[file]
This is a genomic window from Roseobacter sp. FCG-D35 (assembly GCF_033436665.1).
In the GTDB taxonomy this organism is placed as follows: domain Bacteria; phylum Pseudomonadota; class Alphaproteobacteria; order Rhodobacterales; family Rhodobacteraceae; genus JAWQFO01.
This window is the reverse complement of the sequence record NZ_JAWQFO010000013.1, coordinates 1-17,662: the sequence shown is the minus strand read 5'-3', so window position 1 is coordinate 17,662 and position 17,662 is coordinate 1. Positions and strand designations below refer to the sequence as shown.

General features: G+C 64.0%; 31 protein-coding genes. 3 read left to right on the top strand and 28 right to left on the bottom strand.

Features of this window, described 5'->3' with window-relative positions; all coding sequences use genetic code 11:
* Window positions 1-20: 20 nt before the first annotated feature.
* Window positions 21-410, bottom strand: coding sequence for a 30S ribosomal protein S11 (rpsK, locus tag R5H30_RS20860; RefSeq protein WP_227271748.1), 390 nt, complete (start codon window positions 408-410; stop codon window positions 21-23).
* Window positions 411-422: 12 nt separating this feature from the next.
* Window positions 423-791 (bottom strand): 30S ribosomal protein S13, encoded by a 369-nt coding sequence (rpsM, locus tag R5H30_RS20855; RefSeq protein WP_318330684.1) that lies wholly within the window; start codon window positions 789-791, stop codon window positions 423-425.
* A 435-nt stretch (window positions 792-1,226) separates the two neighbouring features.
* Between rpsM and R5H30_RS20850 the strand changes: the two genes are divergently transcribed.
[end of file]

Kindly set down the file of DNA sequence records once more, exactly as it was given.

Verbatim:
This is a genomic window from Roseobacter sp. FCG-D35 (assembly GCF_033436665.1).
In the GTDB taxonomy this organism is placed as follows: domain Bacteria; phylum Pseudomonadota; class Alphaproteobacteria; order Rhodobacterales; family Rhodobacteraceae; genus JAWQFO01.
This window is the reverse complement of the sequence record NZ_JAWQFO010000013.1, coordinates 1-17,662: the sequence shown is the minus strand read 5'-3', so window position 1 is coordinate 17,662 and position 17,662 is coordinate 1. Positions and strand designations below refer to the sequence as shown.

General features: G+C 64.0%; 31 protein-coding genes. 3 read left to right on the top strand and 28 right to left on the bottom strand.

Features of this window, described 5'->3' with window-relative positions; all coding sequences use genetic code 11:
* Window positions 1-20: 20 nt before the first annotated feature.
* Window positions 21-410, bottom strand: coding sequence for a 30S ribosomal protein S11 (rpsK, locus tag R5H30_RS20860; RefSeq protein WP_227271748.1), 390 nt, complete (start codon window positions 408-410; stop codon window positions 21-23).
* Window positions 411-422: 12 nt separating this feature from the next.
* Window positions 423-791 (bottom strand): 30S ribosomal protein S13, encoded by a 369-nt coding sequence (rpsM, locus tag R5H30_RS20855; RefSeq protein WP_318330684.1) that lies wholly within the window; start codon window positions 789-791, stop codon window positions 423-425.
* A 435-nt stretch (window positions 792-1,226) separates the two neighbouring features.
* Between rpsM and R5H30_RS20850 the strand changes: the two genes are divergently transcribed.